Work in the Armed Forces can, to the uninformed outsider, appear far more hazardous than almost any job they might care to consider outside of the military. The tendency is to believe that members of the armed forces spend much of their time handling weapons, munitions and explosives, parachuting out of aircraft, riding over rough terrain in huge, heavy armoured vehicles and generally risking life and limb twenty four seven.
In actual fact, with the exception of combat, they are as safe at work as most people and a good deal safer than many. That is because the Ministry of Defence (MoD) or any sub-contractor employing people in the military are under the same legal duty as any other employer to ensure that workplaces are safe and to ensure as far as is reasonably practicably the health and safety of their employees.
Only in very rare and exceptional cases will the Secretary of State for Defence exempt the MoD from having to comply with the Health and Safety at Work Act 1974 on grounds of ‘national security’ or due to what is called the ‘combat exemption’; where personal injury claims cannot be brought in instances where the injury was sustained when the victim was in a combat zone and exposed to enemy action.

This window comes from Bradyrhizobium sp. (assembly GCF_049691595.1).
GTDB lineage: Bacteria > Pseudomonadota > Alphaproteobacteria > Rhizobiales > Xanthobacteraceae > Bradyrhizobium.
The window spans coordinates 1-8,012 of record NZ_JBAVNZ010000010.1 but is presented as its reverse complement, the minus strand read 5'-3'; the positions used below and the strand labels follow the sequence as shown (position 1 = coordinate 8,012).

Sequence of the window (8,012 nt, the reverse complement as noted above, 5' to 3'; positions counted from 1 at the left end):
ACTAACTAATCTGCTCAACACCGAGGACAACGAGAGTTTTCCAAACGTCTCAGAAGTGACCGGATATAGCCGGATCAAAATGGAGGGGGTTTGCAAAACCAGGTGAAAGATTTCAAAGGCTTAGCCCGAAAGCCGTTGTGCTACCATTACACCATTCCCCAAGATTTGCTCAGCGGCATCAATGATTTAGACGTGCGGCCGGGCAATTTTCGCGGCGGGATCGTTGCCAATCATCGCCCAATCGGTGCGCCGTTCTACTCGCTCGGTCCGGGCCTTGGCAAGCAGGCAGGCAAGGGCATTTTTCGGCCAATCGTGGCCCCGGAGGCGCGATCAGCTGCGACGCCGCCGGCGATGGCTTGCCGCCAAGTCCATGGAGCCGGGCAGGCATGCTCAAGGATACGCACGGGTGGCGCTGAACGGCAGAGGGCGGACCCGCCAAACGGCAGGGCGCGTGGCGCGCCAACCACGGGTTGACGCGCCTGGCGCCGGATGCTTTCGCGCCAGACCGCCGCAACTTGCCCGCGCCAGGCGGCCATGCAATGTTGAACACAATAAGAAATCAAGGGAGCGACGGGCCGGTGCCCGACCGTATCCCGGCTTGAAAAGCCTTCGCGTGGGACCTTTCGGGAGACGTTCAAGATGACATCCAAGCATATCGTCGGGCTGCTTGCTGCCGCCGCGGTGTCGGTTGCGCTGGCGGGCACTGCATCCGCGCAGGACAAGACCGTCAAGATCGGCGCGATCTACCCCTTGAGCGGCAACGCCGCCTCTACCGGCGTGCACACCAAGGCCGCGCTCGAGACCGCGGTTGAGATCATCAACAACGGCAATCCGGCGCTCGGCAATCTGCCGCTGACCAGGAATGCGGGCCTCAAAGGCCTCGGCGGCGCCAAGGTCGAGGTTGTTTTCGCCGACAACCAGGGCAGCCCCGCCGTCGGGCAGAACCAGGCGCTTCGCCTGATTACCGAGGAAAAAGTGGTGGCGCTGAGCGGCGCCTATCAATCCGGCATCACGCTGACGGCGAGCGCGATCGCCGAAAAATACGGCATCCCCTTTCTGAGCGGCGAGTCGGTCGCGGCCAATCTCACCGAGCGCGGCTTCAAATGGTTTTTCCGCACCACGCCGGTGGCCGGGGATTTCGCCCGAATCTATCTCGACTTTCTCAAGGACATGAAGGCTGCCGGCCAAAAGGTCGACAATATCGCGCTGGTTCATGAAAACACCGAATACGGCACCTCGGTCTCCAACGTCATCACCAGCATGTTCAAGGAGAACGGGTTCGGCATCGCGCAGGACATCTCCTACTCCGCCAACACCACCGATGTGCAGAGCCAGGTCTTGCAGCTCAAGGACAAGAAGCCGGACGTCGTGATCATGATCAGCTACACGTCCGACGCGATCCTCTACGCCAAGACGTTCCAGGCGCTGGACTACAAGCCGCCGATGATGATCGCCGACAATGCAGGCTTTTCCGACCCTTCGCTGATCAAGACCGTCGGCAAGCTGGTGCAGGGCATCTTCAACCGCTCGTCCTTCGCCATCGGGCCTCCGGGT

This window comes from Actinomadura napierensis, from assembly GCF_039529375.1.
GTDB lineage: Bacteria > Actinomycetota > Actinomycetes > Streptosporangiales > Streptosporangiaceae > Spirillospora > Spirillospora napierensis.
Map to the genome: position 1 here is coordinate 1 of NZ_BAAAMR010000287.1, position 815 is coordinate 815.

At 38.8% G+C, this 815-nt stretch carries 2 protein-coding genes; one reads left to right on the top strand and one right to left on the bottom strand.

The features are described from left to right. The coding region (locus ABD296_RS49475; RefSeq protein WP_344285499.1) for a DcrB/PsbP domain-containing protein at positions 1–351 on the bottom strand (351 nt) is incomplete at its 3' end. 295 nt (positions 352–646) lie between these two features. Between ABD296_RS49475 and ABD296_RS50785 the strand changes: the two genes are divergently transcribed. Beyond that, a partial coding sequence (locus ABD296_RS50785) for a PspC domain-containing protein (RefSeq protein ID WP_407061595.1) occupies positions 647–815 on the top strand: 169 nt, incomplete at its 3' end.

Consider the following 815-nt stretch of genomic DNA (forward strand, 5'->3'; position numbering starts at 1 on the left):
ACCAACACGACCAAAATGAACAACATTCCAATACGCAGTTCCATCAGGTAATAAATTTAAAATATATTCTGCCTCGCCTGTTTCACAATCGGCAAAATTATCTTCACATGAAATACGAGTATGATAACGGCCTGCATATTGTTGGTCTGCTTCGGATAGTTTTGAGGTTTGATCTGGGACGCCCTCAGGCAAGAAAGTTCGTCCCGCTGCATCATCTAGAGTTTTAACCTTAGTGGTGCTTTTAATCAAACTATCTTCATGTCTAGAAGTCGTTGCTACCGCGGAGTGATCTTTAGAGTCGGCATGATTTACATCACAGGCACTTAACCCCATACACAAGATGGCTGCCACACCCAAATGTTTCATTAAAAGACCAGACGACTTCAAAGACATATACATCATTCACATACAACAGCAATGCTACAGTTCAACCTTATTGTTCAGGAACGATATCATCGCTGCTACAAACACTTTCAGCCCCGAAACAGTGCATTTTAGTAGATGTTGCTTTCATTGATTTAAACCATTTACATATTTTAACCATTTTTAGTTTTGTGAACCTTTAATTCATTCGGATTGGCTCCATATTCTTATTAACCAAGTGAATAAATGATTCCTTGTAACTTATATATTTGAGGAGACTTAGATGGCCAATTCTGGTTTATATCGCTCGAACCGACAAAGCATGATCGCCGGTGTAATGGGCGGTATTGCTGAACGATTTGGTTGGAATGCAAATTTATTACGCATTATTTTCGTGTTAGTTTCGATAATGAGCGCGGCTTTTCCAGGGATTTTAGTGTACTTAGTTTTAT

Consequently the causes of most of the work accidents in the military tend to be the same as the causes of similar accidents in other work sectors. Accidents involving slips and trips and manual and other handling statistically predominate, followed by being hit by an object and falls from height. This suggests that, as is still frequently found in ‘civvy street’, there can be instances in the military of poor health and safety practice around keeping the workplace clean and tidy to prevent slips and trips and providing sufficient or adequate manual handling training and reinforcing that training in a timely manner.
Less frequent instances of failures to keep military personnel safe at work manifest as injuries sustained as the result of inadequate clothing in cold and wet weather, friendly fire, sports accidents, military medical negligence, training accidents, road traffic accidents and psychological trauma/combat stress. Most of the accidents are avoidable, a considerable proportion are not the fault of the victim and just because that victim is a serving member of the military does not in any way mean that they are not permitted or entitled to make a workplace military accident claim for compensation.